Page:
I'm often approached and asked by families considering getting a dog, what breed we would recommend for small children. We always ensure that first and foremost the family is aware of the commitment in taking on a dog or puppy. A dog can aid children in confidence growth but it is vital you ensure you get the best fit for each personal situation. Sadly many dogs found in rescue centres are a result of little research into the breed of dog and training required, especially where young children are involved.
Looks are often the first attraction when choosing a breed. In truth, temperament and characteristics should be the primary consideration, especially when young children are involved. There are many things to consider and it can be confusing so let's take a look at some of them.
Puppy or adult
There are benefits to both so you will need to think carefully about your own situation and circumstances. Getting an adult dog which has previous history of living with children of a similar age can be advantageous. They may already be trained and calmer than a puppy however it would not be advisable to take on a dog without knowing its full history when young children are considered. Puppies on the other hand offer you with the option to train it yourself whilst growing within the child's environment. However, puppies are very demanding and require consistent training. They also tire quickly which sometimes frustrates children who wish to play. Small pups can get under foot so care needs to be taken when children are running round.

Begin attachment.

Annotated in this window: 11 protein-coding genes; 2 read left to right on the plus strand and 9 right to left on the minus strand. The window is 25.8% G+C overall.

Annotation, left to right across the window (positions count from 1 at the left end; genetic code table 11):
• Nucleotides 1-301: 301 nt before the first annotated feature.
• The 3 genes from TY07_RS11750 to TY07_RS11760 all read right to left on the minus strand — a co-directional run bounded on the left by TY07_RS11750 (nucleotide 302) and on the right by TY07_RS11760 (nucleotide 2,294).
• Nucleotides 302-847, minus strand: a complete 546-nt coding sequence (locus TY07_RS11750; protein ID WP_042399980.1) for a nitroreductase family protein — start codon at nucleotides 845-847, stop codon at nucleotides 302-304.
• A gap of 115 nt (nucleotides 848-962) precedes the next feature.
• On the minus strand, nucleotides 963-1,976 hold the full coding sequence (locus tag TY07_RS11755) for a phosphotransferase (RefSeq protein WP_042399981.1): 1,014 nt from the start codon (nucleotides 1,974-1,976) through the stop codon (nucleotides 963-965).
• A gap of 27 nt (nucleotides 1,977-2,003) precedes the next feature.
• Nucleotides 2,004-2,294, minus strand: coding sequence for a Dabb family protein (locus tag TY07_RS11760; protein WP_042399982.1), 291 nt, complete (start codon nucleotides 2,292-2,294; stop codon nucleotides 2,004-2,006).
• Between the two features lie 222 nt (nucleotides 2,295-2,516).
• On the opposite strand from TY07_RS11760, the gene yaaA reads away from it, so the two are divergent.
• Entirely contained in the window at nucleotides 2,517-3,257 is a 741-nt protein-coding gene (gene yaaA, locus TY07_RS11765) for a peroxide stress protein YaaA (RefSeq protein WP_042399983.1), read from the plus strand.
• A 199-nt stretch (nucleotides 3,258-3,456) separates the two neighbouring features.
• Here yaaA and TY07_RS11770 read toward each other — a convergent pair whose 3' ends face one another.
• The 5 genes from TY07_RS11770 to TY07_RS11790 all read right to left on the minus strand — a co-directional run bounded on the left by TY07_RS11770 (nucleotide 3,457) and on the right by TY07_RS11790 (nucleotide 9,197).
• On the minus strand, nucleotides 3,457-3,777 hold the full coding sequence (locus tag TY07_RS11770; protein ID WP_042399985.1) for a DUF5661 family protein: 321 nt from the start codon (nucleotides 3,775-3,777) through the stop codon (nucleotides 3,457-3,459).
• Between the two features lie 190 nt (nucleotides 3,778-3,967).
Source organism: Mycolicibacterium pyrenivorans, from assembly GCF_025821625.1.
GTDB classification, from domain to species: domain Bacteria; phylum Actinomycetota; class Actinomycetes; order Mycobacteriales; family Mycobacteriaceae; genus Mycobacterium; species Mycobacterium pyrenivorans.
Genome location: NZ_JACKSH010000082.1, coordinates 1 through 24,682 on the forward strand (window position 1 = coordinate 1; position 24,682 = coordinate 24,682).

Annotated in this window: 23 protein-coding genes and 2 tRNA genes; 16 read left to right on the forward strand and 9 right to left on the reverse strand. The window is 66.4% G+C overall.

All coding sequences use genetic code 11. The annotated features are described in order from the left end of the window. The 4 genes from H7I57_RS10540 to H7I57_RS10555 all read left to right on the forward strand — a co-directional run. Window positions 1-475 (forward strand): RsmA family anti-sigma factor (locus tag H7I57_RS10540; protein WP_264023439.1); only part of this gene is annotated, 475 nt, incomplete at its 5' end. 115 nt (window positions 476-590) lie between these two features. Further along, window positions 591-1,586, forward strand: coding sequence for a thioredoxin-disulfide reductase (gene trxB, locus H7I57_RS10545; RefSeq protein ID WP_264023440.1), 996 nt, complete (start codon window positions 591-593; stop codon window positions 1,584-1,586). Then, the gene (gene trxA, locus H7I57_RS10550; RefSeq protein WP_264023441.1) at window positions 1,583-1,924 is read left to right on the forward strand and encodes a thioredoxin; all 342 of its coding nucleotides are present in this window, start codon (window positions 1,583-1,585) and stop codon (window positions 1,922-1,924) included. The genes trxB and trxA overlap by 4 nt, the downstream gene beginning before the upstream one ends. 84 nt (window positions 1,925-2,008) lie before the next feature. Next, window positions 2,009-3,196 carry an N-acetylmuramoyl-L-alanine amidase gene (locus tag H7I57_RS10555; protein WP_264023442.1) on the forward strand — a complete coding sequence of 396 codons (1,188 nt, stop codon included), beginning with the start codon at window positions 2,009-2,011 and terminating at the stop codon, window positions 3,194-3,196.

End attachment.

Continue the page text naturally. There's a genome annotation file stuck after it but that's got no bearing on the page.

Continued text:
Size and energy levels
Firstly, you must consider your living environment as this will determine the best size of dog for your family. It is often a misconception that smaller dogs do not need as much room or exercise as bigger dogs and will be easier for young children to handle. Some small breed dogs have boundless energy requiring gardens and lots of exercise. High energy dogs are not always a good match with children due to their frantic nature. Consider if you have the time to give the dog the walks it requires. Certain small breeds, such as Pomeranians, are also unsuitable due to their bossy nature and Chihuahuas can be very nervy. Both these characteristics can result in an over protective or snappy nature.
Some large breeds such as German Shepherds are considered fantastic around children yet there stature and strength can often be overpowering and can knock younger children off their feet.
Medium sized dogs are not too small to trip over and not too big to knock kiddies over so this is an ideal size when taking everything into consideration.
At a young age, children do not always understand the necessity of calm and gentle actions around dogs and may cause unintended roughness though chasing, shouting and pull at ears and tails etc. Although not intended in a threatening manner, the dog will not understand this and may try to defend itself. We therefore always advise that the breed temperament is fundamental in the decision making process as you will want a breed that is tolerant of younger children.